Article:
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A Special Day For Two Women

Diamond Jubilee Medal winner Katy Whitfield, holding globe, is shown with her students earlier this year. Photo by Francis Crescia.

It’s safe to say award-winning teacher Katy Whitfield had a memorable 34th birthday.

The Vaughan Road Academy teacher got the chance to meet Prime Minister Steven Harper and Governor General David Johnston when she was presented the Queen’s Diamond Jubilee Medal at Rideau Hall on Feb. 6 — the day of her birthday.

It’s also the 60th anniversary of Her Majesty’s accession to the throne.

“It was probably one of the most memorable birthdays I’ve ever had,” said Whitfield, who teaches in the school’s International Baccalaureate program. “There’s no greater honour than being recognized by the head of state of your country.”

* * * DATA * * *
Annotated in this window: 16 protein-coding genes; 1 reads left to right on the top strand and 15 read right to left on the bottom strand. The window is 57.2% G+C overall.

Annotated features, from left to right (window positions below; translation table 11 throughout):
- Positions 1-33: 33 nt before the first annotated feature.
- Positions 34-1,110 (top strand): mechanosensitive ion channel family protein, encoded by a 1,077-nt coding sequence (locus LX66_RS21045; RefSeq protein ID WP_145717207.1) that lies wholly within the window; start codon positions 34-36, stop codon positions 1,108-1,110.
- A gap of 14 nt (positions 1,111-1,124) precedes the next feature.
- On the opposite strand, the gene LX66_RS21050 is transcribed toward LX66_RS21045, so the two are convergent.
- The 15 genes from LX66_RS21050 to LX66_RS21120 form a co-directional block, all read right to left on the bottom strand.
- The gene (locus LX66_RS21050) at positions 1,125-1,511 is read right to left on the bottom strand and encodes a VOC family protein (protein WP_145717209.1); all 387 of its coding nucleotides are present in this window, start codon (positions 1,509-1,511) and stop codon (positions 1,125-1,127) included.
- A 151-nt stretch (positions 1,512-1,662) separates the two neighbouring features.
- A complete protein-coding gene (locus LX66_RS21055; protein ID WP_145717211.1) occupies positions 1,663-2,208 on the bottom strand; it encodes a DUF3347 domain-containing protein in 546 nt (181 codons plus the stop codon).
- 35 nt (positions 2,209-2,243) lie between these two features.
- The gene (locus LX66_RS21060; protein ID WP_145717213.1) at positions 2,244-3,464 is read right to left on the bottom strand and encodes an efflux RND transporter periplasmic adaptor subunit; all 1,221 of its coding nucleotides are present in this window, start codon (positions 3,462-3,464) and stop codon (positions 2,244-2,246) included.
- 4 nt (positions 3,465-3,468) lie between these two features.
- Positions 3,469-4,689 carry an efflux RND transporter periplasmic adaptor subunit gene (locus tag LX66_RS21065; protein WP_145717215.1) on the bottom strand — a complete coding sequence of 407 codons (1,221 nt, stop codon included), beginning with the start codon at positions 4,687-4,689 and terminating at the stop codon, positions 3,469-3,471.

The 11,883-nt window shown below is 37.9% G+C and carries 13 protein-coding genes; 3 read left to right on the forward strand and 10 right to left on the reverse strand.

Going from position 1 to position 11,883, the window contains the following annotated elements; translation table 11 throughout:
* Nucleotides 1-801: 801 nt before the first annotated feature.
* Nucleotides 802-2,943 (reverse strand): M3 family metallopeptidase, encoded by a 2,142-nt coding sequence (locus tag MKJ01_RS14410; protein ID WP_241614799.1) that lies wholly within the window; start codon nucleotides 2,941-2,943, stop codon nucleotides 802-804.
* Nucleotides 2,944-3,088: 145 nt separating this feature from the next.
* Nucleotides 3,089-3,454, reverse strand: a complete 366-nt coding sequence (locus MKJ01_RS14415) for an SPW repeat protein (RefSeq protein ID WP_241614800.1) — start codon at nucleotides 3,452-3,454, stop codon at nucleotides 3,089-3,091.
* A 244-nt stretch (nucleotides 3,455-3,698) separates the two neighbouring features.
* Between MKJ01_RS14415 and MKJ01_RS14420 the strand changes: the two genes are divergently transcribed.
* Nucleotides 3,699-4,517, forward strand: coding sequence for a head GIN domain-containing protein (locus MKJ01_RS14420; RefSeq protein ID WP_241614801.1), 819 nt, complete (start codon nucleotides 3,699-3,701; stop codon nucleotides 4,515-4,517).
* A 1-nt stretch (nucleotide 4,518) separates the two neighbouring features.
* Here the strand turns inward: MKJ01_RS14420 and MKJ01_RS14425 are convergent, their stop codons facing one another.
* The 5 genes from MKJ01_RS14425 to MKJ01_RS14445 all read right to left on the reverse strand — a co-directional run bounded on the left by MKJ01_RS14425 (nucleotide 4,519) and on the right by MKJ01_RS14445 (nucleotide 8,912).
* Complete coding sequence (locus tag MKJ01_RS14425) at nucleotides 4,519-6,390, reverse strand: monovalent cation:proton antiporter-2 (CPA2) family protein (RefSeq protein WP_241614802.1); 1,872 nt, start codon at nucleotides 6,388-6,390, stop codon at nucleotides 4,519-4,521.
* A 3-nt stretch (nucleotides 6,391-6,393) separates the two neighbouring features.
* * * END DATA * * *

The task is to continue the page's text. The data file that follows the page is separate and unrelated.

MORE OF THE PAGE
But it wasn’t the first time she’d met the governor general. Johnston had previously come to Vaughan Road Academy to discuss the Pocket Change Project, an initiative Whitfield led to raise money to build a school in Kenya.

Her leadership role was one of the key reasons she was selected to receive the Queen’s Diamond Jubilee Medal, which recognizes significant achievements by Canadians.

Johnston even remembered her from his visit to Vaughan Road.

“When I went to go receive the medal from him, he said ‘Katy, it’s so great to see you’,” she said.

“He remembered my face, the context and said ‘Please say hello to your students.’ ”

“I’m particularly humbled to have been chosen as someone who, in his eyes, is a worthy teacher,” she added.

Whitfield was one of 60 Canadians to be recognized in person on Feb. 6, although 60,000 Canadians will receive the medal over the course of the year.

In addition to Whitfield receiving the medal on her birthday, she noticed another coincidence.

“The other thing that’s kind of serendipitous about it is that when Queen Elizabeth became Queen, she was in Kenya,” she said. “So there are definitely some interesting pieces to this story.”


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